"I don’t feel we are stretched too thin, yet," said Lt. Col. Gary Thurman of the Georgia National Guard’s 1st Battalion, 121st Infantry Regiment of the 48th Brigade Combat Team.

Thurman recently arrived in eastern Afghanistan with his battalion to assume command of Camp Clark, a base for teams training and mentoring the Afghan army. "I’d say at least 90 percent of the guys in this battalion wanted to come here."

But U.S. Rep. Gene Taylor, D-Miss., said little has changed in his state since 2005, when Hurricane Katrina struck the Gulf Coast at a time when half of the state’s National Guard force was deployed to Iraq.

The remaining soldiers had to be augmented by guardsmen from throughout the country.

Now, about half of the Mississippi National Guard is again deploying to Iraq, he said. He is concerned whether the state has the equipment it needs for emergencies. During the response to Katrina, the Guard had to pay a "horrible premium" to get the type of equipment that it had left in Iraq, he said.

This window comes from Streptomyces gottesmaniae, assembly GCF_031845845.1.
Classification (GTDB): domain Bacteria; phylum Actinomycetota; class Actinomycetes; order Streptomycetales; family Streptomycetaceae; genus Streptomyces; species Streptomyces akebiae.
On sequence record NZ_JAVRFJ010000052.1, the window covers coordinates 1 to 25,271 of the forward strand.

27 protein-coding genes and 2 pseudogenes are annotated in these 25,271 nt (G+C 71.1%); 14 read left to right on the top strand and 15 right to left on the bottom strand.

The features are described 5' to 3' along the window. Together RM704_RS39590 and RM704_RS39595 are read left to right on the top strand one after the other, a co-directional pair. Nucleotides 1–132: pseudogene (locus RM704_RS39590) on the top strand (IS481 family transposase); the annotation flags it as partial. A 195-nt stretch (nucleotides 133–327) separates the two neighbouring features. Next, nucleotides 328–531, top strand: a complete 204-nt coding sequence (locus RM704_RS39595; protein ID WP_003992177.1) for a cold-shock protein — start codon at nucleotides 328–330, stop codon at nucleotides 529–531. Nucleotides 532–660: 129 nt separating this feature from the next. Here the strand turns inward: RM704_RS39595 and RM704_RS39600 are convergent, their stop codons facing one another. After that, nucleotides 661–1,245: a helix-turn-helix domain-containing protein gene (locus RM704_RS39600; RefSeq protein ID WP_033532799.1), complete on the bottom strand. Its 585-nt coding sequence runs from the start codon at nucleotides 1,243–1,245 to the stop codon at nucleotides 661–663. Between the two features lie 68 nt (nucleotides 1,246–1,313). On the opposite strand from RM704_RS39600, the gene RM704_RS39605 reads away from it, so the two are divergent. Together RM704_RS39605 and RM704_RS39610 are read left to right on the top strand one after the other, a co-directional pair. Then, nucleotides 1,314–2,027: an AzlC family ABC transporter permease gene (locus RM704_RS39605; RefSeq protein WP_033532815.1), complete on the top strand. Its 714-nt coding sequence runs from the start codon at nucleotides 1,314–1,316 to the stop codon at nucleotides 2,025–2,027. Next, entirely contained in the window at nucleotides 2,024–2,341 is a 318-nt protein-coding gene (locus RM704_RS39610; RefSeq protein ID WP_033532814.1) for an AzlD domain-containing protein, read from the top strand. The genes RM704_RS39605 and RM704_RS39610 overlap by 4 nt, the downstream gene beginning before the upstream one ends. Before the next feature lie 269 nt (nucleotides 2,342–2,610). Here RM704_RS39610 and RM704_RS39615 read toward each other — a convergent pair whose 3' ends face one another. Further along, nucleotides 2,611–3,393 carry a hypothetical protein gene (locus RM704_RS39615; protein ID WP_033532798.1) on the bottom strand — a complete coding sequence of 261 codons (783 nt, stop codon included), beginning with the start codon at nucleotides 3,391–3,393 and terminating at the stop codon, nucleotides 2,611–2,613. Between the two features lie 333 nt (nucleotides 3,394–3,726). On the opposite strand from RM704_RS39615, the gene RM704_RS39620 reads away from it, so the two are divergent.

"My engineering unit, thank goodness, once again, they’re home." Taylor said. "But they just came back from Iraq and my hunch is they left everything behind again."

Retired Gen. Barry McCaffrey, an adjunct professor of International Affairs at the U.S. Military Academy, said the National Guard is under-resourced in both troops and equipment to deal with disasters at home.

"On a given day, the active [Army] is probably 540,000, but we’ll have more than 700,000 in our ranks on active duty, which tells me that the National Guard and Reserve, instead of being an emergency force, has become a steady-state active-duty part of the country’s warfighting capabilities," he said. "We want an extremely well-resourced and structured engineer, medical, communication, civil affairs, military police, light infantry just for the homeland security mission."

And the National Guard’s overseas commitments aren’t limited to war zones. Without the Guard, commands such as EUCOM would be unable to meet their strategic training objectives.